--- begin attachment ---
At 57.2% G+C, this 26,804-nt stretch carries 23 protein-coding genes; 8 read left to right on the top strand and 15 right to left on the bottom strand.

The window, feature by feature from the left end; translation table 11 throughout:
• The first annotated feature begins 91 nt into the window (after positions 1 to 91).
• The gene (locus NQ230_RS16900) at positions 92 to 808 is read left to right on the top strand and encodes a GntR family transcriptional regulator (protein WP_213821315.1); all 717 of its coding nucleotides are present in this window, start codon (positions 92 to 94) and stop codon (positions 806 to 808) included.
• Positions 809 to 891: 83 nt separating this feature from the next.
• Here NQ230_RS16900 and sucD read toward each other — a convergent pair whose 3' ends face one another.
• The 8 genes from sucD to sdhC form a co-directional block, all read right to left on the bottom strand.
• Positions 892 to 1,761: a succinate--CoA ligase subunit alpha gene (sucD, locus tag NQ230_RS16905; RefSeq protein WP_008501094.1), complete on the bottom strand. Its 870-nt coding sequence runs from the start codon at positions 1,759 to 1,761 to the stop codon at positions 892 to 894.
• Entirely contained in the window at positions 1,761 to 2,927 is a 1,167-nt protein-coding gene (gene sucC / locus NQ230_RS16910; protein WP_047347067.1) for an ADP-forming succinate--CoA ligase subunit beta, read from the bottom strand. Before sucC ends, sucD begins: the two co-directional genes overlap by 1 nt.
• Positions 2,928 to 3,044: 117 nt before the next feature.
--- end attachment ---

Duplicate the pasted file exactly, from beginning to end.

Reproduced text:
At 57.2% G+C, this 26,804-nt stretch carries 23 protein-coding genes; 8 read left to right on the top strand and 15 right to left on the bottom strand.

The window, feature by feature from the left end; translation table 11 throughout:
• The first annotated feature begins 91 nt into the window (after positions 1 to 91).
• The gene (locus NQ230_RS16900) at positions 92 to 808 is read left to right on the top strand and encodes a GntR family transcriptional regulator (protein WP_213821315.1); all 717 of its coding nucleotides are present in this window, start codon (positions 92 to 94) and stop codon (positions 806 to 808) included.
• Positions 809 to 891: 83 nt separating this feature from the next.
• Here NQ230_RS16900 and sucD read toward each other — a convergent pair whose 3' ends face one another.
• The 8 genes from sucD to sdhC form a co-directional block, all read right to left on the bottom strand.
• Positions 892 to 1,761: a succinate--CoA ligase subunit alpha gene (sucD, locus tag NQ230_RS16905; RefSeq protein WP_008501094.1), complete on the bottom strand. Its 870-nt coding sequence runs from the start codon at positions 1,759 to 1,761 to the stop codon at positions 892 to 894.
• Entirely contained in the window at positions 1,761 to 2,927 is a 1,167-nt protein-coding gene (gene sucC / locus NQ230_RS16910; protein WP_047347067.1) for an ADP-forming succinate--CoA ligase subunit beta, read from the bottom strand. Before sucC ends, sucD begins: the two co-directional genes overlap by 1 nt.
• Positions 2,928 to 3,044: 117 nt before the next feature.